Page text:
The work of full-time ministry can be misunderstood by laity and clergy. Some might say that ministry is a marathon not a sprint. But ministry, like life in general, is not a marathon either; it’s a pilgrimage. As such, as with any long, slow, arduous journey, it will require regular rest stops along the way. In order to do more, sometimes we have to do less, sometimes nothing at all. Even those of us in full-time ministry need to make time for rest. That can be easier said than done. There are many potential pitfalls and temptations along the way.

One of the challenges with full-time ministry is it can be hard to ever feel like you’re really off. In the back of your mind you know there could be an emergency call out of the blue at any time. And for me at least, moments of inspiration for messages and sermons don’t come on demand only between certain times of the day. It’s hard to shut our minds off, and we’re even encouraged to always be on the lookout for something “that’ll preach.” This feeling of always being on is palpable.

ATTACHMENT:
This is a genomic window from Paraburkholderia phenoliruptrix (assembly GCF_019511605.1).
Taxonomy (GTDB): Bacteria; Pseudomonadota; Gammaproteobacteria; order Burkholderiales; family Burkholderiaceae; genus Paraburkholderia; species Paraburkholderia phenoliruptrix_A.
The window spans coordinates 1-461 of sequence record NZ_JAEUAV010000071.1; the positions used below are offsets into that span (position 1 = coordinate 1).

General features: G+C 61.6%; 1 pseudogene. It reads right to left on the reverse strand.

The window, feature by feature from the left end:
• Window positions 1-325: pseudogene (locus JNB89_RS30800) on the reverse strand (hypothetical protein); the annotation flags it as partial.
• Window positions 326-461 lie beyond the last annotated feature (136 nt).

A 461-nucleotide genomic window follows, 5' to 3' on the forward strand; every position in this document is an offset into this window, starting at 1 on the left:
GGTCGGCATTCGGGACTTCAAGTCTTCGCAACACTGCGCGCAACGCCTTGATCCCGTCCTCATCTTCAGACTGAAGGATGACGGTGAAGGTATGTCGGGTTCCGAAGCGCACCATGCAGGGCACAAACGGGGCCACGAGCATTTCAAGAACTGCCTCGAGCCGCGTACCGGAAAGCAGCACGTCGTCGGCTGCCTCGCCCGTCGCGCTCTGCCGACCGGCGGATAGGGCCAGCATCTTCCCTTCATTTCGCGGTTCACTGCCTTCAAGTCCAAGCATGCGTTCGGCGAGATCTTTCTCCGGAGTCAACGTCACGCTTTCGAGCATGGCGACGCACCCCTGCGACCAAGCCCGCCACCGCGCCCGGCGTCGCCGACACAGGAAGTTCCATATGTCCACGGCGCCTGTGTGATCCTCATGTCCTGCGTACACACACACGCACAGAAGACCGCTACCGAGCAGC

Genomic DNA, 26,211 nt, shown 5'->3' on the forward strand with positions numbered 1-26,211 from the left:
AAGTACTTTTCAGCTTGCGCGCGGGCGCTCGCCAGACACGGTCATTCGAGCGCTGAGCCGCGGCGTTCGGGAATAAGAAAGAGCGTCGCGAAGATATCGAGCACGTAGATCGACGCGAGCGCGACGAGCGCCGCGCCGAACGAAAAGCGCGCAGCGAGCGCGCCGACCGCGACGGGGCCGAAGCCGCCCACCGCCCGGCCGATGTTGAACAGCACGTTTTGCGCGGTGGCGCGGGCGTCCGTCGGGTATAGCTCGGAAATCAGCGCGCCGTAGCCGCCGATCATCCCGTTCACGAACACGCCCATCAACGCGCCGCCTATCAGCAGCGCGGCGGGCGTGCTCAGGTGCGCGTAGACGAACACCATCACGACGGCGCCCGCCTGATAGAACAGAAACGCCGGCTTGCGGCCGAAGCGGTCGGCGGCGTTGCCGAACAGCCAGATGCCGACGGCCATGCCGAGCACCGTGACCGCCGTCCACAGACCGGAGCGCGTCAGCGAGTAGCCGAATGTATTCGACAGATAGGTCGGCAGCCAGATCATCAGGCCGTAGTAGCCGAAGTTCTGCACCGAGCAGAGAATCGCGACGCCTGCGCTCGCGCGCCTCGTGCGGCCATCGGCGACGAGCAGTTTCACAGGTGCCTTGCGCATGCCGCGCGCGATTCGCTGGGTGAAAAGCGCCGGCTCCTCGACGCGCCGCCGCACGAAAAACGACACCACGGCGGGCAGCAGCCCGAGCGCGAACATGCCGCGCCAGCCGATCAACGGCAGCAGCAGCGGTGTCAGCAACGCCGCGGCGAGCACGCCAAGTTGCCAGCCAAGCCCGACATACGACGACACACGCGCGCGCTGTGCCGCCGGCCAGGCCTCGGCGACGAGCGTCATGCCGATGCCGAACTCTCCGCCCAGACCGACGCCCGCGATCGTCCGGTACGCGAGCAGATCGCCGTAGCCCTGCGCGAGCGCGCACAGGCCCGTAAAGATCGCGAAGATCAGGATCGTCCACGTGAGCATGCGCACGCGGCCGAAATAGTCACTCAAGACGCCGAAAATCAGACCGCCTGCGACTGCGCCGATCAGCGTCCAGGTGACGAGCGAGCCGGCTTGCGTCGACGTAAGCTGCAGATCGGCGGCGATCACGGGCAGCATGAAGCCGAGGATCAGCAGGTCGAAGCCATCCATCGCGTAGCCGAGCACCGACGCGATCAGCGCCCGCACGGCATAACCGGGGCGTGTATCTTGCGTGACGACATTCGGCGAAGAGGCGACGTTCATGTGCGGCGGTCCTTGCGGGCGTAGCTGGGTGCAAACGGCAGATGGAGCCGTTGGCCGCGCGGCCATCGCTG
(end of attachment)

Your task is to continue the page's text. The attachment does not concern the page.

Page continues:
In 2012, after completing my time at Duke Divinity school as a student pastor on loan so to speak from the Western North Carolina Conference to the North Carolina Conference, I was appointed as a provisional elder to a church in the Western NC Conference. The way it worked out that summer there was a week between the clergy moving dates for the two conferences. So I had one week where I wasn’t responsible for either church, the one I had just left or the one I was going to. That week I knew I would not receive a call from either church. Although I was already thinking about my first sermon and even a series of sermons at my new appointment, I could feel the difference of at least a measure of responsibility being lifted from my shoulders for that brief time.

Taking time off is one thing,  but actually being able to relax is another. Clergy need to be able to get more than just time off each week and for vacation. Clergy need to be able to find time to actually relax. There are a couple of things that might help.